degree inflation

Fundamental changes in the structure of inequality, then, and in the quality of modern culture, imply the abolition of credentialing. A thoroughgoing program of this sort would eliminate approximately half of existing inequality. It would not directly touch the other source of inequality, the distribution of physical and financial capital. But socialist programs for overcoming this inequality attack only half the problem; Gini coefficients in socialist countries are approximately one-half of those in capitalist countries, averaging around .240 in the former and .440 in the latter (Stack, 1976). But even these lower Gini coefficients indicate a structure of occupational inequality than remains when capital is socialized. The socialist countries as well as the capitalist ones still need a second revolution.

I have argued that decredentialing of this order would have momentous, even revolutionary consequences. It could not be carried out without a thorough restructuring of organizational forms. This would be especially necessary because the currently existing credential system helps counteract the problem of excess capacity, and some other means of keeping up employment would have to be found. In the context of a thorough-going reform, such measures would not necessarily be difficult, by institutionalizing a shorter work week and/or by giving longer vacations. Under current conditions, of course, such measures are much more difficult to implement because of the income redistribution they imply; instead, spending on education has been a politically cheap way of practicing Keynesian economics in America.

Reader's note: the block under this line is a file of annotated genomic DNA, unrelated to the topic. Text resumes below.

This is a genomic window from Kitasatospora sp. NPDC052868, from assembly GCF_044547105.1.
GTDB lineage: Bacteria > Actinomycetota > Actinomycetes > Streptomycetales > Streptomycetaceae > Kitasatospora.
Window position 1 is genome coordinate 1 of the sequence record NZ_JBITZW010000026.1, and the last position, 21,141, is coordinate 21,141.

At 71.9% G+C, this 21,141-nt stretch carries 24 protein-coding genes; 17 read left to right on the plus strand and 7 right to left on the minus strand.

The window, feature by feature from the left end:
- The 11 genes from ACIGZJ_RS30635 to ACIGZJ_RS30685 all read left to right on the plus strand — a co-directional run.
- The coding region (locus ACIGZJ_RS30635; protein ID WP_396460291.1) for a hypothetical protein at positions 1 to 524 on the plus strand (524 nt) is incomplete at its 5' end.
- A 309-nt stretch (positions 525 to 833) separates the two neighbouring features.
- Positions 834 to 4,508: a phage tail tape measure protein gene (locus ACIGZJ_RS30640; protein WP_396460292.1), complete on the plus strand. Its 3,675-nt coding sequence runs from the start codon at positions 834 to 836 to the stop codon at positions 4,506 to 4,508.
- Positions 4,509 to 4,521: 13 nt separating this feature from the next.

—  Randall Collins, The Credential Society (1979)